How the Union’s state got so ‘strong’Breaking News
tags: NYT, Ronald Reagan, language, State of the Union, presidential speeches
...Strong, stronger, strongest — one of those words has been used to describe the union in each of the last 17 State of the Union addresses.
But it was not always so. Presidents once used other words to describe the state of our union. President Jimmy Carter liked to call it “sound.” President Harry S. Truman liked to call it “good.” President Lyndon B. Johnson, in a lyrical moment, described the state of the union in 1965 as “free and restless, growing and full of hope.”
And when things were not going well, they said so.
“I must say to you that the state of the union is not good,” President Gerald R. Ford said in 1975, citing high unemployment, slow growth and soaring deficits. He added, “I’ve got bad news, and I don’t expect much, if any, applause.”...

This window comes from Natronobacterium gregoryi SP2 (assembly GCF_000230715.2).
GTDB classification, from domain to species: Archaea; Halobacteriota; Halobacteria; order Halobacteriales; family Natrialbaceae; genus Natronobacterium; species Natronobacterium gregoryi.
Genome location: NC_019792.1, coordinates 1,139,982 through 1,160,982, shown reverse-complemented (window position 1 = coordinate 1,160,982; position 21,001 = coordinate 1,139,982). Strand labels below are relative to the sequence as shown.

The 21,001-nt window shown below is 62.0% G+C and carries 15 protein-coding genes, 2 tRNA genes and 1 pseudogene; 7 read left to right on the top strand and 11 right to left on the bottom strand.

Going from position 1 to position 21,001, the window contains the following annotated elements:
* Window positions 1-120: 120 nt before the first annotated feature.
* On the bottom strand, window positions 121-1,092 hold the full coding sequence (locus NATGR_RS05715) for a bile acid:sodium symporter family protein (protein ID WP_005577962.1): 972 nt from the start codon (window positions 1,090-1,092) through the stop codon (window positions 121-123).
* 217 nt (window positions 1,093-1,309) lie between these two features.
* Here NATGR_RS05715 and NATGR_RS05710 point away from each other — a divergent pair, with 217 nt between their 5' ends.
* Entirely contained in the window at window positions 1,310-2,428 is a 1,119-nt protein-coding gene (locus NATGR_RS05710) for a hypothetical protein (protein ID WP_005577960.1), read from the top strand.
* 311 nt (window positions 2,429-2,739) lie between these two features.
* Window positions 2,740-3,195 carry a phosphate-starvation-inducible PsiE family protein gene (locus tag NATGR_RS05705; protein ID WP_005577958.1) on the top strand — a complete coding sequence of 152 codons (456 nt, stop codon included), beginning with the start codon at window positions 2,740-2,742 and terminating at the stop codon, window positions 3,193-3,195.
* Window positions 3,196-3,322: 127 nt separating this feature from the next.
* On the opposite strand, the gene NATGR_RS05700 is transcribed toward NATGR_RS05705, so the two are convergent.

What changed? The simple answer is President Ronald Reagan....
comments powered by Disqus
- Sinclair Lewis Predicted Trump—And Us
- Harvesting Government History, One Web Page at a Time
- 'Arbeit Macht Frei’ Gate Thought to Be Stolen From Dachau Is Found
- Behind the 1947 Law That Could Block Donald Trump’s Secretary of Defense Pick
- Why Trump Would Almost Certainly Be Violating the Constitution If He Continues to Own His Businesses
- Rightwing website is putting historians on its “Watchlist” for signs of apostasy
- Novelist says History classes are our best hope for teaching Americans to question fake news and Donald Trump
- National Book Award winner Ibram X. Kendi is youngest in 30 years in the non-fiction category
- Historian Volker Ullrich’s book on the rise of Hitler is spookily relevant
- People are still talking about historian Mark Lilla’s NYT op ed 2 weeks after it was published